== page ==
3. SLTs and teacher priorities are not always aligned

    Most educators agree that the needs of pupils should be at the heart of any school’s strategic vision. But, our research has found that there is less agreement over what else needs to be a priority.

    For example, according to The State of Technology in Education report 2019/20, 86% of SLTs agree with their school’s strategic training priorities compared to just 58% of teachers. Also, SLT members are almost two and a half times more likely (49%) to say that the training budget is at the right level, compared to teachers (20%).

    Of course, budgetary pressures have made it increasingly difficult for head teachers to deliver the depth and breadth of training that they would like. And it is simply not possible to allocate the funds needed for every type of training. But there are ways that schools can improve teacher training on a small budget. For example, by ensuring teachers understand how any particular training can help them and their pupils, by making time available for training, and by sourcing and providing free access to training resources wherever possible.

    “There’s no time off allowed to attend training.”
    IT / Network Manager, Multi Academy Trust, North East
    The State of Technology in Education report 2019/20

  4. Is there a failure in communication?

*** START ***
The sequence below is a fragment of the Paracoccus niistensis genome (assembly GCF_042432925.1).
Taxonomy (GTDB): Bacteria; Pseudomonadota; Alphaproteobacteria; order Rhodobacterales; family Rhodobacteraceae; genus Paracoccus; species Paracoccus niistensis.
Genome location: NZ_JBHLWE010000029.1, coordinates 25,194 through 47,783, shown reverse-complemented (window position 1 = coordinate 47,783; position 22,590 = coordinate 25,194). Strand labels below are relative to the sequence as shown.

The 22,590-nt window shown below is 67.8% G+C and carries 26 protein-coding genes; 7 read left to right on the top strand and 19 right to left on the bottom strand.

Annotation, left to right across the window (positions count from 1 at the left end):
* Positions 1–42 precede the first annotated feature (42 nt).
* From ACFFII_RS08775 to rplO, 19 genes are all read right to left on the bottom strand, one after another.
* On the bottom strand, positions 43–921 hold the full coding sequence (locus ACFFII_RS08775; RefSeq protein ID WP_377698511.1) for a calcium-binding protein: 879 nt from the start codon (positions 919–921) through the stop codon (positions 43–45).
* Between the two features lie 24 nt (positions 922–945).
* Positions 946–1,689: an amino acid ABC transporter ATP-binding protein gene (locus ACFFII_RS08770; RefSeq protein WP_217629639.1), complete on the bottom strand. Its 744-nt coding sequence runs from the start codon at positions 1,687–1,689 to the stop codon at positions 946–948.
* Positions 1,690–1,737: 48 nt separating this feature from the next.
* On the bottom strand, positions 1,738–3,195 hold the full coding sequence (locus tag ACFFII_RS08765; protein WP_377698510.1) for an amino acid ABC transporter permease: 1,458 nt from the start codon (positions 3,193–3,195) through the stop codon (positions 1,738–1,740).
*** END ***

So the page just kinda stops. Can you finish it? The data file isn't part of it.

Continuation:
In some cases, a lack of support for a school strategy can be down to a failure in communication. And, when you consider that head teachers have to deal with a weighty inspection regime, changing goalposts, a recruitment crisis, and significant budgetary pressures, it’s perhaps no wonder that they don’t always find the time to secure teacher buy-in.But, a disgruntled staff can be a real impediment when it comes to realising a school’s strategic goals. So, SLTs must do more to share their vision, and communicate why they have focused on the priorities they have.

  5. Give teachers the tools they need to do their jobs to avoid unnecessary frustrations

    Today, almost all educators believe that modern technology helps them to do their jobs better, engage students and improve behaviour. So, it’s no wonder that they are seeking to use technology to engage and educate students.

“I would be lost without it nowadays.”
Teacher, Local Authority Primary, Wales, The State of Technology in Education report 2019/20

But, despite recognising the value of technology, 53% of teachers think that too little budget is spent on it, according to The State of Technology in Education report 2019/20. And, they are likely becoming increasingly frustrated at not being given access to the tools they need to succeed in our digital world.

Of course, the majority of educators recognise the financial pressures faced by schools, and they understand that funds aren’t available to invest in all the latest tech. But, there are many different (and innovative) ways that schools can maximise their IT budget, and educational leaders must adopt these if they want to keep teachers onside. Find out how to make the best use of your school’s ICT budget.

A collaborative approach from school leaders and teachers is vital to ensure strategic buy-in and maximise staff retention in schools. And that requires a deep understanding of the issues faced by everyone in the sector. For more insight into the views of classroom teachers and educational leaders, download the latest The State of Technology in Education 2019/20 report.